Jordon: This meeting extremely productive and I feel really good about the future of our project. Meeting with the driving forces of this entire project to gain some insight on what we were doing, what we had to do, and what their vision was for the project. I was surprised that the team has really big intentions for this project, particularly from a marketing standpoint. We learned that we were not going to be making as much content and we were not going to be working as much with the vendors as we had initially thought. Our project, which was initially going to focus with interviewing and teaching vendors has become a project based around creating marketing content. Although this makes our job much simpler and easier, it makes me feel a lot more confident about this project really making a difference. I’m extremely excited to get going on this and I really hope this work goes on to make a difference with the vendors.

Nadjia: This meeting was not how I expected it. First off there were a lot more people involved in this project than I had originally believed. The good thing about it was that everyone involved seemed really invested and excited about the project. It was hard to say much at the beginning of the meeting because a lot of it was focused on the website platform and how they were going to include this aspect, or what was going to follow the purchasing button, or even how are we going to market this. It made it difficult for us to discuss why we were there, which was for the vendors and getting their stories out there and having them gain confidence. However I felt that our team did a good job of constantly bringing it back to the vendors and that they needed to be included in every aspect of this process. I really enjoyed listening to Andy and what he had to say because he was also thinking with the mind of a vendor and noting that they wouldn’t be able to have a camera. Or that if one vendor was succeeding the rest would follow as well and upload their content. I thought towards the end we all ended in a place that worked for all of us. I was unsure if certain topics got resolved. One issue I was concerned about was if the vendors were going to be included in the editing process of their page. The vendors need to be able to trust the workers of The Big Issue and know that if they put themselves out there and post something personal about their lives online it will be respected. But after this meeting I’m really excited to start working with the vendors and getting to truly know them.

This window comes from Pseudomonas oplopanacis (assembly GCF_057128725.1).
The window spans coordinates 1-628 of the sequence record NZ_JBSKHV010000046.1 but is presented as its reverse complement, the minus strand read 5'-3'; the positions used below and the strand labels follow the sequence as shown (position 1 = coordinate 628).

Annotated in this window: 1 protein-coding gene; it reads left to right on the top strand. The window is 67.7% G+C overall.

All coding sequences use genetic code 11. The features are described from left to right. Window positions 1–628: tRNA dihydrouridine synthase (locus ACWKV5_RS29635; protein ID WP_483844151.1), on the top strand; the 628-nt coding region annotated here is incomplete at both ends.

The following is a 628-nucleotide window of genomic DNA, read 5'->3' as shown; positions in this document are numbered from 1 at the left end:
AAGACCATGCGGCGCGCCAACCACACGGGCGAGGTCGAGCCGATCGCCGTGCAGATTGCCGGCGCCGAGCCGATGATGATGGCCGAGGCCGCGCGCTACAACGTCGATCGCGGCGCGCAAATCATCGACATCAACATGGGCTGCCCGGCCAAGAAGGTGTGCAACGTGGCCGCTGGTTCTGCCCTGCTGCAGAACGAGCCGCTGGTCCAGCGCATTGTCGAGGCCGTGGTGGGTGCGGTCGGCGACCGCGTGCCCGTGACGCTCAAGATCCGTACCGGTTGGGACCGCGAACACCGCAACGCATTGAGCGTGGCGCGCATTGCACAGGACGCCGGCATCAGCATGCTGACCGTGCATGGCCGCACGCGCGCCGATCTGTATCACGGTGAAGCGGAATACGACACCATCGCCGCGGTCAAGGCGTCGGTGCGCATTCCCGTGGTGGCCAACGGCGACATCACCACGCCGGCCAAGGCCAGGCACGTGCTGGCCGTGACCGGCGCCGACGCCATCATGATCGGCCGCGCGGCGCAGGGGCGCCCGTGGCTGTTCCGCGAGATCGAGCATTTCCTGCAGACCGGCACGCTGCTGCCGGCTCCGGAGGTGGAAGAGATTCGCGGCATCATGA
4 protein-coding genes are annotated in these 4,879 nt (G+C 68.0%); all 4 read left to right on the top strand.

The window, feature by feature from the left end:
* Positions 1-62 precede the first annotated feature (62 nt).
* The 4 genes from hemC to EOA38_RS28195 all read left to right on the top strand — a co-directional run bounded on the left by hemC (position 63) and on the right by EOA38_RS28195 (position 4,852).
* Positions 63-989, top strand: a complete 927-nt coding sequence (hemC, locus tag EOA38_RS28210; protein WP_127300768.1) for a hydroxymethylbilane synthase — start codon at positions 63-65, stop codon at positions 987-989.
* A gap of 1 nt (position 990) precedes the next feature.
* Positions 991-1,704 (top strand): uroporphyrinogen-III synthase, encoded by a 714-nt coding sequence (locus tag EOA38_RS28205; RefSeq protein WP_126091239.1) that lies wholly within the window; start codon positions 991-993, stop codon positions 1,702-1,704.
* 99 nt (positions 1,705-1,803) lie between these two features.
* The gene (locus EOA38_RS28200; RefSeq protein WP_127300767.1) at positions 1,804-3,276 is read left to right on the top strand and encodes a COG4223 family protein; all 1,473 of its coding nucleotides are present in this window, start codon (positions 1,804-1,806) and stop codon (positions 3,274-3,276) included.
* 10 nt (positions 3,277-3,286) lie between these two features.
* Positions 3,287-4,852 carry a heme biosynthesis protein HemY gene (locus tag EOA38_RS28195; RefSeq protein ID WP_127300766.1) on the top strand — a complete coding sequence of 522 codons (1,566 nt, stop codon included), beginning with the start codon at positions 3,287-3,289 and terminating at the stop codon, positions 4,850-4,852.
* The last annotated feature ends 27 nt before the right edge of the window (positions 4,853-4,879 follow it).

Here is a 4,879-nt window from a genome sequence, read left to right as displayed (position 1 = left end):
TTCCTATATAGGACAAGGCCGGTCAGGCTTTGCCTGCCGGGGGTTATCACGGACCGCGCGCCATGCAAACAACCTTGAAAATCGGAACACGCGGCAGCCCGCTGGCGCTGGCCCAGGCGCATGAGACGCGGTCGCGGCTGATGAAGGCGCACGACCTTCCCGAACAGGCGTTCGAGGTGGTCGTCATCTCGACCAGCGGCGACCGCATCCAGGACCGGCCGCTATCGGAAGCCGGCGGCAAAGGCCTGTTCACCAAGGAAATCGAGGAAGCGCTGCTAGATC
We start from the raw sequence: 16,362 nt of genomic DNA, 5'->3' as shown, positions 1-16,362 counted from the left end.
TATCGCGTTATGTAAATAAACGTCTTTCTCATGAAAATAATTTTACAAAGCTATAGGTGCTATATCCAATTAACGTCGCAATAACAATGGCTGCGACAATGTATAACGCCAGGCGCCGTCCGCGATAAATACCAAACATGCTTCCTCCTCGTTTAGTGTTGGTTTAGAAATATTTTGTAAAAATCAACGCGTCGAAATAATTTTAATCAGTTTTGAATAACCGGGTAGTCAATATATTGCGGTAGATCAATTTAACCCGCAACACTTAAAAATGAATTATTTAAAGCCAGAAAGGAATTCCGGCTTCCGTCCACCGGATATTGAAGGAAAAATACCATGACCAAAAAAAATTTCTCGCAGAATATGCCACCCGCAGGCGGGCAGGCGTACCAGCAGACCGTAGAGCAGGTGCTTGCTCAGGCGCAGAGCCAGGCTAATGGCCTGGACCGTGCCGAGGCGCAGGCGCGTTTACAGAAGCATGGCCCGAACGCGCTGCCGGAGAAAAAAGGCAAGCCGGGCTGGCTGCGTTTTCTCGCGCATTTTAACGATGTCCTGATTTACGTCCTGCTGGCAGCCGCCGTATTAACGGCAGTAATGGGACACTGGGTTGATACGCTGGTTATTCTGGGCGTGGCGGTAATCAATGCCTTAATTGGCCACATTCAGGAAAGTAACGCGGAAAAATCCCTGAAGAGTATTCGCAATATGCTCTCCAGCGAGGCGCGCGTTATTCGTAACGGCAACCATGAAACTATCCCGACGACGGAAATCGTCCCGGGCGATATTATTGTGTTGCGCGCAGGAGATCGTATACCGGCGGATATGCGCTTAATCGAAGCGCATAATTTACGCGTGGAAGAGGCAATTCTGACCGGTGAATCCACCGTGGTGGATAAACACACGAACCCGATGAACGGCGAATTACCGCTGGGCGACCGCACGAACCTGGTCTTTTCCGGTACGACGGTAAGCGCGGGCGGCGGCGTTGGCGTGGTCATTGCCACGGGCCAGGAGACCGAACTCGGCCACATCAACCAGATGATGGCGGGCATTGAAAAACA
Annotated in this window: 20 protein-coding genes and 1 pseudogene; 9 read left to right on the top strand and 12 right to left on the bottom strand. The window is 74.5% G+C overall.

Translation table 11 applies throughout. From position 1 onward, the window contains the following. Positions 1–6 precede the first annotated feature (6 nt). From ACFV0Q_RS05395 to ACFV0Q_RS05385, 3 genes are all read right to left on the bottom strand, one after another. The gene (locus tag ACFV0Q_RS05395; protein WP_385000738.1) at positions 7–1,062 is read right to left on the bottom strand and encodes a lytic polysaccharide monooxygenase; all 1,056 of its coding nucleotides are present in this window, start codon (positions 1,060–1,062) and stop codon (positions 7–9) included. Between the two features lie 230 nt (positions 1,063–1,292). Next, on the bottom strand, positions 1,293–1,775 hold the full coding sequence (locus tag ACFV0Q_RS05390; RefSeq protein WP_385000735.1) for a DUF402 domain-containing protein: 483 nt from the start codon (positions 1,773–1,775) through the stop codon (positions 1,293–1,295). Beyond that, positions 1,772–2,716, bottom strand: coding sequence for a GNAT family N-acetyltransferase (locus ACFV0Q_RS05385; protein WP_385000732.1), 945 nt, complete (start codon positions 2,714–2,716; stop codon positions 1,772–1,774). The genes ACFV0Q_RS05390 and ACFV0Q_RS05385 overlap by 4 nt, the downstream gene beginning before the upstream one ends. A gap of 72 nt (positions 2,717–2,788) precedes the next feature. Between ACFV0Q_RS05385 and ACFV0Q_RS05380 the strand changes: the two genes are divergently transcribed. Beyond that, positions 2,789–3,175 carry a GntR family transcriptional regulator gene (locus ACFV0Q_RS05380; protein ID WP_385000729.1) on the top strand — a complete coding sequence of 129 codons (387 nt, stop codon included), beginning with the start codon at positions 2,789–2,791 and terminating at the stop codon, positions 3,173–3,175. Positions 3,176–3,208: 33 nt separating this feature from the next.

Continue to Scene 4: Seeing Through A Vendor’s Eyes